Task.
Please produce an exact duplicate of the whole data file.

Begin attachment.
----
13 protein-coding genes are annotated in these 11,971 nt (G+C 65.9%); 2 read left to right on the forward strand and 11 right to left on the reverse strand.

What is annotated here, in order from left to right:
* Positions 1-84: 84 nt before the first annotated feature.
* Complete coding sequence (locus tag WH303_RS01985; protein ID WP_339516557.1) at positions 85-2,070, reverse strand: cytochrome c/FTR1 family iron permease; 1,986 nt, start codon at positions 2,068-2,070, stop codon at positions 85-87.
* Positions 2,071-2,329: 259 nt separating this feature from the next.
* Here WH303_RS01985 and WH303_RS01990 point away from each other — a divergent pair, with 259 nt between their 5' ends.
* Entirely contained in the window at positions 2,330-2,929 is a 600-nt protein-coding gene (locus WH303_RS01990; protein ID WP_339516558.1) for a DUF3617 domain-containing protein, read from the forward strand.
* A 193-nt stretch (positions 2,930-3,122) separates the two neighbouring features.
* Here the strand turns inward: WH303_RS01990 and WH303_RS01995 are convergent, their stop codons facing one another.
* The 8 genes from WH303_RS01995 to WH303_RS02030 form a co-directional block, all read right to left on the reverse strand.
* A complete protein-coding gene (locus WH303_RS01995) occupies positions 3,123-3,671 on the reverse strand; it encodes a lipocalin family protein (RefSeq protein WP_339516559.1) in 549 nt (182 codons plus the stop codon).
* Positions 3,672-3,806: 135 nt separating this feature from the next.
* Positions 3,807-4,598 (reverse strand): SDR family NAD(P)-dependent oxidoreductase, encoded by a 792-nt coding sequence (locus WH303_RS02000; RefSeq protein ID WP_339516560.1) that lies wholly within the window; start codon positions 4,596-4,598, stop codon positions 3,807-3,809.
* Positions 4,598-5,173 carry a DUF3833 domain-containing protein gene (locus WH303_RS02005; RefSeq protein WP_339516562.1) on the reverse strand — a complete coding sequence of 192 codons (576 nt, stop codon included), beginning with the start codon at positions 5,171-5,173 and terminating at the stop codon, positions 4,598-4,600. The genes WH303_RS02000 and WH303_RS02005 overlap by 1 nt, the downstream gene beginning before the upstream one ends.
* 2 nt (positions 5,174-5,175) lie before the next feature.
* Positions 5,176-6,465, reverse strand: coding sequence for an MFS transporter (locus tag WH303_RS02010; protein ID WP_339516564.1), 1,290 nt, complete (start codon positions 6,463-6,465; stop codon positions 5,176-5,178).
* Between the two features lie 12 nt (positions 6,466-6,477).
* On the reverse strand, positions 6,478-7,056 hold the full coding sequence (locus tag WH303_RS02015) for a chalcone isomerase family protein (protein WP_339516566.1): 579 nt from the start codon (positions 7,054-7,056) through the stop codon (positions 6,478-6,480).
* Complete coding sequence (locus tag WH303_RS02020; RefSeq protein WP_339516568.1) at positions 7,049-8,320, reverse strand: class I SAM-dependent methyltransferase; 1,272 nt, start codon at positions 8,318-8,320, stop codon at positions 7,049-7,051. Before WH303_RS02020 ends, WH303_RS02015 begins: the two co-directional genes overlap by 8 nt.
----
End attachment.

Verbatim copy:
13 protein-coding genes are annotated in these 11,971 nt (G+C 65.9%); 2 read left to right on the forward strand and 11 right to left on the reverse strand.

What is annotated here, in order from left to right:
* Positions 1-84: 84 nt before the first annotated feature.
* Complete coding sequence (locus tag WH303_RS01985; protein ID WP_339516557.1) at positions 85-2,070, reverse strand: cytochrome c/FTR1 family iron permease; 1,986 nt, start codon at positions 2,068-2,070, stop codon at positions 85-87.
* Positions 2,071-2,329: 259 nt separating this feature from the next.
* Here WH303_RS01985 and WH303_RS01990 point away from each other — a divergent pair, with 259 nt between their 5' ends.
* Entirely contained in the window at positions 2,330-2,929 is a 600-nt protein-coding gene (locus WH303_RS01990; protein ID WP_339516558.1) for a DUF3617 domain-containing protein, read from the forward strand.
* A 193-nt stretch (positions 2,930-3,122) separates the two neighbouring features.
* Here the strand turns inward: WH303_RS01990 and WH303_RS01995 are convergent, their stop codons facing one another.
* The 8 genes from WH303_RS01995 to WH303_RS02030 form a co-directional block, all read right to left on the reverse strand.
* A complete protein-coding gene (locus WH303_RS01995) occupies positions 3,123-3,671 on the reverse strand; it encodes a lipocalin family protein (RefSeq protein WP_339516559.1) in 549 nt (182 codons plus the stop codon).
* Positions 3,672-3,806: 135 nt separating this feature from the next.
* Positions 3,807-4,598 (reverse strand): SDR family NAD(P)-dependent oxidoreductase, encoded by a 792-nt coding sequence (locus WH303_RS02000; RefSeq protein ID WP_339516560.1) that lies wholly within the window; start codon positions 4,596-4,598, stop codon positions 3,807-3,809.
* Positions 4,598-5,173 carry a DUF3833 domain-containing protein gene (locus WH303_RS02005; RefSeq protein WP_339516562.1) on the reverse strand — a complete coding sequence of 192 codons (576 nt, stop codon included), beginning with the start codon at positions 5,171-5,173 and terminating at the stop codon, positions 4,598-4,600. The genes WH303_RS02000 and WH303_RS02005 overlap by 1 nt, the downstream gene beginning before the upstream one ends.
* 2 nt (positions 5,174-5,175) lie before the next feature.
* Positions 5,176-6,465, reverse strand: coding sequence for an MFS transporter (locus tag WH303_RS02010; protein ID WP_339516564.1), 1,290 nt, complete (start codon positions 6,463-6,465; stop codon positions 5,176-5,178).
* Between the two features lie 12 nt (positions 6,466-6,477).
* On the reverse strand, positions 6,478-7,056 hold the full coding sequence (locus tag WH303_RS02015) for a chalcone isomerase family protein (protein WP_339516566.1): 579 nt from the start codon (positions 7,054-7,056) through the stop codon (positions 6,478-6,480).
* Complete coding sequence (locus tag WH303_RS02020; RefSeq protein WP_339516568.1) at positions 7,049-8,320, reverse strand: class I SAM-dependent methyltransferase; 1,272 nt, start codon at positions 8,318-8,320, stop codon at positions 7,049-7,051. Before WH303_RS02020 ends, WH303_RS02015 begins: the two co-directional genes overlap by 8 nt.